TAIPEI (Taiwan News) — Taiwan is ranked 14th in the latest Asia Power Index, published by the Sydney-based Lowy Institute on Tuesday (May 28), and is the only country from the index marked by a significant decline in power, especially diplomatic influence.
Taiwan’s rankings have dropped in the index’s measurement of military capability, resilience, diplomatic influence, as well as in the overall power score compared to the previous year, according to a report on the index.
The report regards Taiwan’s loss of official relations with Latin American countries in 2018 as an important factor for the country’s setback in diplomacy.
The report stresses Taiwan’s “central, strategic importance to the regional balance of power,” saying that the nation represents “a formidable check on China’s aspirations to become a fully fledged sea power.”
However, the index puts Taiwan in 24th place in the category of diplomatic influence, due to the country’s status as “a diplomatic outsider in the region and increasingly globally.”
Although Taiwan’s rankings are down in terms of its overall power and in three other categories in the index, its performance in economic resources and defense networks have improved, owning to progress in its score for technology, says the report.
The United States remains the strongest power in the Asia Pacific region in the index, topping half of the eight index measures with its overall score unchanged from the last year.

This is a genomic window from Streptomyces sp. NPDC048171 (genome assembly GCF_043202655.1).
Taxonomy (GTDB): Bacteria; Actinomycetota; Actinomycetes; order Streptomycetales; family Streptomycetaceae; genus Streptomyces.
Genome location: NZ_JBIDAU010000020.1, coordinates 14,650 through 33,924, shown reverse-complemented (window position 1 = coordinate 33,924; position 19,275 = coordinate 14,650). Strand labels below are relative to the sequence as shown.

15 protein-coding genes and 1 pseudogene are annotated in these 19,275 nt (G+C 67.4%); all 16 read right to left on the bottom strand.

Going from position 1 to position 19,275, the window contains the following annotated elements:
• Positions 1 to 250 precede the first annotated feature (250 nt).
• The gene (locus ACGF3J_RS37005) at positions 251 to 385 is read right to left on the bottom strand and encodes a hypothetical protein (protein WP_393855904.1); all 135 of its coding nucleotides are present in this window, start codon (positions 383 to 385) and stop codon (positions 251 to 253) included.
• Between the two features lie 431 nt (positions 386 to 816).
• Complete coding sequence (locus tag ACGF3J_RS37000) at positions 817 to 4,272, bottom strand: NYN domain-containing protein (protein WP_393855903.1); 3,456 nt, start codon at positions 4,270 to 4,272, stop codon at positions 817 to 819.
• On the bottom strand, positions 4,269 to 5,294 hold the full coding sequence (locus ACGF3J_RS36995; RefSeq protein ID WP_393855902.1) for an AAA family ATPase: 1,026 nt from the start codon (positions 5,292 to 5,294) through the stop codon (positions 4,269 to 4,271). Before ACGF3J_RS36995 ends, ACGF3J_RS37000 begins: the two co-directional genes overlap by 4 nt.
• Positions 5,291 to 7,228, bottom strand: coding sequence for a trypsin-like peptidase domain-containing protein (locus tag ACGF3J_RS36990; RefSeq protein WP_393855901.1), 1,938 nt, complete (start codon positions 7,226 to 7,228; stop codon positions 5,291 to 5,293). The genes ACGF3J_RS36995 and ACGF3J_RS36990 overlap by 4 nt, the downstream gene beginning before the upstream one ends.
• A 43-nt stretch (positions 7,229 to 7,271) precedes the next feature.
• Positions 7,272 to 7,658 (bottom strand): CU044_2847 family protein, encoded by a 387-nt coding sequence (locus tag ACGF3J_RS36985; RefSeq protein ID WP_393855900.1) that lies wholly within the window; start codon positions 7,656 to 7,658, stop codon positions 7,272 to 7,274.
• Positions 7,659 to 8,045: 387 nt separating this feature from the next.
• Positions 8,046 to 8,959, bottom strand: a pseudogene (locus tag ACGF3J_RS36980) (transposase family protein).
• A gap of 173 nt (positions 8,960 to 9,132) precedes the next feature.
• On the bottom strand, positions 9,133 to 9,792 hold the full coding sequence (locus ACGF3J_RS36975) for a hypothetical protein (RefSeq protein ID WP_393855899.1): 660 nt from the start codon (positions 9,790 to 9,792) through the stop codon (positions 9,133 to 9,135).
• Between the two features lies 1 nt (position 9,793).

► (Screen capture from Lowy Institute's website: https://power.lowyinstitute.org/)
Nevertheless, China, which performs exceptionally well in this year’s index, continues to narrow down its power cap with the United States. Beijing has also for the first time edged out the United States in the index’s assessment of economic resources.
“The Trump administration’s focus on trade wars and balancing trade flows one country at a time has done little to improve the glaring weakness of U.S. influence, its economic relationships,” the report concludes.
In addition to economic resources, China obtains first place in three other measures, including economic relationships, diplomatic influence, and future resources.
However, while China remains a superpower in Asia, some economic and social challenges have begun to loom over Beijing, such as growing opposition from other countries to the Belt and Road Initiative, and a decline in the country’s workforce.
Japan comes in third place in the index’s overall power score, followed by India, Russia, South Korea, Australia, and Singapore.